The Link Between Your Five Senses and the Perfect Travel Experience

Editor’s note: We’d like to thank our guest blogger, Sandra Moncada, for this excellent idea and contribution. When she first presented me with her topic, I have to admit that I wished I had thought of it myself! Enjoy her take on how to enjoy travel as a holistic experience involving all five senses…

About Sandra: Sandra Moncada is a cycling enthusiast, who frequently escapes to hang out with her literary and movie heroes. She is vitamin D’s biggest fan, and she’s passionate about meditation, Pilates and beating stress. When she’s not floating in the ocean or her outdoor pool, she loves to write about lifestyle improvements, self-development and stress-relief methods. You can connect with her @SandramoncadaOh

Traveling is more accessible than ever. However, for many, it can be a somewhat wasted experience. Some travel thousands of miles only to look for what is familiar – the same restaurants they dine in at home and people who speak their language, share the same worldview and values.

Whatever the reason for your travel, the key to getting the most from it is to immerse yourself in the experience with all five of your senses.

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Whether it’s a website showing a tranquil oasis in the middle of a vast desert or our first glimpse of an expanse of blue sea out the window of a plane, our sense of sight is generally the first we use to absorb this kind of information.

Architects and designers create buildings and interiors that appeal to us visually, and smart marketers use that in their advertisements. Hotel rooms with picturesque views generally run far higher than those that look out on a parking lot or flat patch of bare earth. Hotels also aim to please with well-maintained rooms, smartly dressed hotel staff and pleasant décor.

Absorb all the new sights. Whether it’s giant squids in a Japanese market or a stunning sunset over crystalline water, travel affords us an opportunity to absorb a wide variety of new, unique and interesting images.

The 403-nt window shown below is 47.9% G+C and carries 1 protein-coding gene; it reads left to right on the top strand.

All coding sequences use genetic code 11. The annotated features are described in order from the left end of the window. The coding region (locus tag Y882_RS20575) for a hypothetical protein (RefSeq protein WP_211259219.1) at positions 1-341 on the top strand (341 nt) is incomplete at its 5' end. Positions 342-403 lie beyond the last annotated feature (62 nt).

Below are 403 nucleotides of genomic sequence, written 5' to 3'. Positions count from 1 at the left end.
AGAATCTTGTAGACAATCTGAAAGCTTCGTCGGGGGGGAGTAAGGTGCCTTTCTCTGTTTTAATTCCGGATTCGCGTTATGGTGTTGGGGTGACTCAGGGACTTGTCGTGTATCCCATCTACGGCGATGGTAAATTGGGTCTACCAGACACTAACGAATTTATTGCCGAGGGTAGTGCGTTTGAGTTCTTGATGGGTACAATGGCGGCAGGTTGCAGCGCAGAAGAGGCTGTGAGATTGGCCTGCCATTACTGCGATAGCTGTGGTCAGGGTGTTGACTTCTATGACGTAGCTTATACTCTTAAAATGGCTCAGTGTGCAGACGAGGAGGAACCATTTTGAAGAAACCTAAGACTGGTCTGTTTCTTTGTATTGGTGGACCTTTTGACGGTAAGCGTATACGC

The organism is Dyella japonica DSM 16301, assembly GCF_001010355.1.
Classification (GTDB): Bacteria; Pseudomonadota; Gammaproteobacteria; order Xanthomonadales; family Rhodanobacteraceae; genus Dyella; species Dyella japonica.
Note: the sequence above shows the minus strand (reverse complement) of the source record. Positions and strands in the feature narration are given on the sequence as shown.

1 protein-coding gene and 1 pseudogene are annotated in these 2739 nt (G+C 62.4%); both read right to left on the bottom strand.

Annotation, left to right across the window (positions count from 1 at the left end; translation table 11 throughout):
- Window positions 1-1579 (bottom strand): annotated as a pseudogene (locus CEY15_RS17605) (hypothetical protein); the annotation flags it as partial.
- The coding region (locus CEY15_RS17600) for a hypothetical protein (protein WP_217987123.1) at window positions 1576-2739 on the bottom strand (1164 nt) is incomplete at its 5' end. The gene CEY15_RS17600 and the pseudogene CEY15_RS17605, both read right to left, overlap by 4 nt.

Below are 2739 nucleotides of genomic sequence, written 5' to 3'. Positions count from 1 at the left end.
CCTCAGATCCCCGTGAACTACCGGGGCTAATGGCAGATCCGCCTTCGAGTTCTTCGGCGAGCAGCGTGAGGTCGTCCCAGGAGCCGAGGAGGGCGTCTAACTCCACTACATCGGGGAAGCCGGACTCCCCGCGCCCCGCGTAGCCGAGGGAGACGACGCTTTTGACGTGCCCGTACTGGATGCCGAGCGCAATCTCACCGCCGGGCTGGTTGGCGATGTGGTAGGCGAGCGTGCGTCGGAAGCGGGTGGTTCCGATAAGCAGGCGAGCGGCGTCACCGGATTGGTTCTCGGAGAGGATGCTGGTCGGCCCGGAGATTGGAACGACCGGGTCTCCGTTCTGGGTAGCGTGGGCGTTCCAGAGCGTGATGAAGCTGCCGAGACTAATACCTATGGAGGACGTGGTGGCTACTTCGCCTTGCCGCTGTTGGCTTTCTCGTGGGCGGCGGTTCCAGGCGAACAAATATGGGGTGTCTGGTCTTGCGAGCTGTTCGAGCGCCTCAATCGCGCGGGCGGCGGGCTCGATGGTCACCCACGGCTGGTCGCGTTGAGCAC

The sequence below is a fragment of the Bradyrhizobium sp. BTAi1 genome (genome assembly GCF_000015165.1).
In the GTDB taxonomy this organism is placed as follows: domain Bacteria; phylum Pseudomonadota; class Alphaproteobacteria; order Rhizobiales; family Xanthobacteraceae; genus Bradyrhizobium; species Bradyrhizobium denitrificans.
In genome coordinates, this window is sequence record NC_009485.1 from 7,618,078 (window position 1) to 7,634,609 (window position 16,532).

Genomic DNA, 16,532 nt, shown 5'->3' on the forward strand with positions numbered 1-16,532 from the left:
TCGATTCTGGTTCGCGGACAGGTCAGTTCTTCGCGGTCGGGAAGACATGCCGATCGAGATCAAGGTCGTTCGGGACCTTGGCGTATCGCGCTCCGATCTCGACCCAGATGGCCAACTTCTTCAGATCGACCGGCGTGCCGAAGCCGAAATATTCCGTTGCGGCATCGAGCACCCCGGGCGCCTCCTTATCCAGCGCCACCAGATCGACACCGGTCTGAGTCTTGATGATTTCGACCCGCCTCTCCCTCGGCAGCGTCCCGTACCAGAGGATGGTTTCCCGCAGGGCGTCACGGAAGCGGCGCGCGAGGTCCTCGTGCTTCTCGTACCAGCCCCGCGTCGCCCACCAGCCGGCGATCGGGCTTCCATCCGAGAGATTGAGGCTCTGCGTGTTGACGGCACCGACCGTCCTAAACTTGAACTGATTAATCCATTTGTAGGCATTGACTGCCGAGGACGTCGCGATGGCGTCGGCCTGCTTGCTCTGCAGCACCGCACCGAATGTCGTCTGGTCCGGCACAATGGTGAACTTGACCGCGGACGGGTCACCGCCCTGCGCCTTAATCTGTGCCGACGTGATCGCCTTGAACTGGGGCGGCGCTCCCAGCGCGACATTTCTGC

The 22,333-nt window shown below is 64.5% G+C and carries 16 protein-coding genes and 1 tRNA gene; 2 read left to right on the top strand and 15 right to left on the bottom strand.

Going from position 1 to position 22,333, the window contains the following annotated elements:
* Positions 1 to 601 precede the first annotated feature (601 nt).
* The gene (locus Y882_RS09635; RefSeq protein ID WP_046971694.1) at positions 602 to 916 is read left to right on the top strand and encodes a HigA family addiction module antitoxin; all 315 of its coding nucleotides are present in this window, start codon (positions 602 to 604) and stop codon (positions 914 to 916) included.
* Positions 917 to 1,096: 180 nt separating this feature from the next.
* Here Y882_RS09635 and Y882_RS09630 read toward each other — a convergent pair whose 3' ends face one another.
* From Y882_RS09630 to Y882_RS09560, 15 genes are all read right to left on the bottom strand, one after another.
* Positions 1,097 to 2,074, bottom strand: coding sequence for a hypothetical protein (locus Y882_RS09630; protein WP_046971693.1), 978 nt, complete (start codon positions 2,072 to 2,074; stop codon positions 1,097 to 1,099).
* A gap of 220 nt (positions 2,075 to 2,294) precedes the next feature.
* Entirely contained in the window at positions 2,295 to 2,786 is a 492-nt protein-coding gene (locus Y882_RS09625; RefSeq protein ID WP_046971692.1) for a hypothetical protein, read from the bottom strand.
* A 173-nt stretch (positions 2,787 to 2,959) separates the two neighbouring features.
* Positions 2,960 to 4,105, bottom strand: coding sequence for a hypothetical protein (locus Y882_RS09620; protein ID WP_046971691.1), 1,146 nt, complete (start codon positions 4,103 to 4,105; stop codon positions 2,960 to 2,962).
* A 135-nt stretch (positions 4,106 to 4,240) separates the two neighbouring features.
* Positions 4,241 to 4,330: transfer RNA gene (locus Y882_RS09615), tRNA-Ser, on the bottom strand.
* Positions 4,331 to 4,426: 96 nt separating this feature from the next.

When you travel to a new city, notice the variety in architecture and color schemes or the differences in landscape. Whether it’s the glittering grey skyscrapers of New York City, the limitless expanses of green or the cacophony of color found in many tropical locales, or the warmth of Scandinavian architecture, take the time to notice and drink it all in visually.

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Walking blindfolded into your parents’ house, you would most likely know exactly where you are simply by the unique smell. Every home – and every person – has a distinctive smell. When you travel, you are often bombarded by a wide array of new scents and smells, which you notice more because they aren’t familiar.

Whether it’s the unique spices and seasonings locals use in their food or the smell of a nearby large body of water mixed with native flora and fauna, every destination will have a unique combination of scents that blend together to create a one-of-a-kind smell. Remember to absorb it when you first arrive, because after a day or two, you will no longer notice it.

This is another area smart hoteliers pay attention to. Many hotels have custom signature scents made for them that they release throughout the hotel. Some hotels even sell sprays, soaps, body products and candles that contain their unique signature scent. Be careful, however, not to light the candles in your hotel room before advising the hotel staff. The smoke that is created when you extinguish the candles can set off smoke alarms!